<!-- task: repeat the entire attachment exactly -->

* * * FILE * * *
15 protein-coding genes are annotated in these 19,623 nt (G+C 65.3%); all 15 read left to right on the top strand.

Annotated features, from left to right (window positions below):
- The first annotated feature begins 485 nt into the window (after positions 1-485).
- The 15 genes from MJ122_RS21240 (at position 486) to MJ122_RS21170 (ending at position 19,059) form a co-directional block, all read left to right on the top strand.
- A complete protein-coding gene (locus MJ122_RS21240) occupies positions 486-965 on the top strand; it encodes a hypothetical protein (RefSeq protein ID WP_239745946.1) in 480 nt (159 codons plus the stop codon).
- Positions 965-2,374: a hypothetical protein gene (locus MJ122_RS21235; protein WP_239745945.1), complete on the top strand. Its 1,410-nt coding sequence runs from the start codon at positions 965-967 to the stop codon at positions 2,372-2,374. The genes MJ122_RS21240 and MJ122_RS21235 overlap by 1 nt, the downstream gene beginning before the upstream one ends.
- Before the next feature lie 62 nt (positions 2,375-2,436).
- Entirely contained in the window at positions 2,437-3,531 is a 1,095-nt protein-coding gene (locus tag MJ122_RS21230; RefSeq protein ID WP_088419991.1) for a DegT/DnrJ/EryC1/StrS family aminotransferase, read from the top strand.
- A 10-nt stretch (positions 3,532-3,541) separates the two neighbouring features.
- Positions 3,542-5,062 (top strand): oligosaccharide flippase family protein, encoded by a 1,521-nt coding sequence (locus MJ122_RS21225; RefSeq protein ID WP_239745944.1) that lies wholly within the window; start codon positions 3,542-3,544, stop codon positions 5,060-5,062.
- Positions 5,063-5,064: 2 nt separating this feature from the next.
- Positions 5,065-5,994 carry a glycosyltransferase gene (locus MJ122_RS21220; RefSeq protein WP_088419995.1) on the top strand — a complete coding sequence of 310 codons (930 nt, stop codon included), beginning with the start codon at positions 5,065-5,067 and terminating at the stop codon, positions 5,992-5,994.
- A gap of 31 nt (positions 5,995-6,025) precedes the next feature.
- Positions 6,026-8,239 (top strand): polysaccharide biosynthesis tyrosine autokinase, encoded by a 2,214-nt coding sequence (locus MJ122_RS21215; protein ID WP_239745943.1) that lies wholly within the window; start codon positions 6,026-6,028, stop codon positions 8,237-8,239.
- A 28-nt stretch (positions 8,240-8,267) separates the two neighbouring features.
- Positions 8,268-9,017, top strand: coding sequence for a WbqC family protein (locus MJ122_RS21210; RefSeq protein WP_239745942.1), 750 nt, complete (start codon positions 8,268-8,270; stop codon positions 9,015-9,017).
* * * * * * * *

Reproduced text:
15 protein-coding genes are annotated in these 19,623 nt (G+C 65.3%); all 15 read left to right on the top strand.

Annotated features, from left to right (window positions below):
- The first annotated feature begins 485 nt into the window (after positions 1-485).
- The 15 genes from MJ122_RS21240 (at position 486) to MJ122_RS21170 (ending at position 19,059) form a co-directional block, all read left to right on the top strand.
- A complete protein-coding gene (locus MJ122_RS21240) occupies positions 486-965 on the top strand; it encodes a hypothetical protein (RefSeq protein ID WP_239745946.1) in 480 nt (159 codons plus the stop codon).
- Positions 965-2,374: a hypothetical protein gene (locus MJ122_RS21235; protein WP_239745945.1), complete on the top strand. Its 1,410-nt coding sequence runs from the start codon at positions 965-967 to the stop codon at positions 2,372-2,374. The genes MJ122_RS21240 and MJ122_RS21235 overlap by 1 nt, the downstream gene beginning before the upstream one ends.
- Before the next feature lie 62 nt (positions 2,375-2,436).
- Entirely contained in the window at positions 2,437-3,531 is a 1,095-nt protein-coding gene (locus tag MJ122_RS21230; RefSeq protein ID WP_088419991.1) for a DegT/DnrJ/EryC1/StrS family aminotransferase, read from the top strand.
- A 10-nt stretch (positions 3,532-3,541) separates the two neighbouring features.
- Positions 3,542-5,062 (top strand): oligosaccharide flippase family protein, encoded by a 1,521-nt coding sequence (locus MJ122_RS21225; RefSeq protein ID WP_239745944.1) that lies wholly within the window; start codon positions 3,542-3,544, stop codon positions 5,060-5,062.
- Positions 5,063-5,064: 2 nt separating this feature from the next.
- Positions 5,065-5,994 carry a glycosyltransferase gene (locus MJ122_RS21220; RefSeq protein WP_088419995.1) on the top strand — a complete coding sequence of 310 codons (930 nt, stop codon included), beginning with the start codon at positions 5,065-5,067 and terminating at the stop codon, positions 5,992-5,994.
- A gap of 31 nt (positions 5,995-6,025) precedes the next feature.
- Positions 6,026-8,239 (top strand): polysaccharide biosynthesis tyrosine autokinase, encoded by a 2,214-nt coding sequence (locus MJ122_RS21215; protein ID WP_239745943.1) that lies wholly within the window; start codon positions 6,026-6,028, stop codon positions 8,237-8,239.
- A 28-nt stretch (positions 8,240-8,267) separates the two neighbouring features.
- Positions 8,268-9,017, top strand: coding sequence for a WbqC family protein (locus MJ122_RS21210; RefSeq protein WP_239745942.1), 750 nt, complete (start codon positions 8,268-8,270; stop codon positions 9,015-9,017).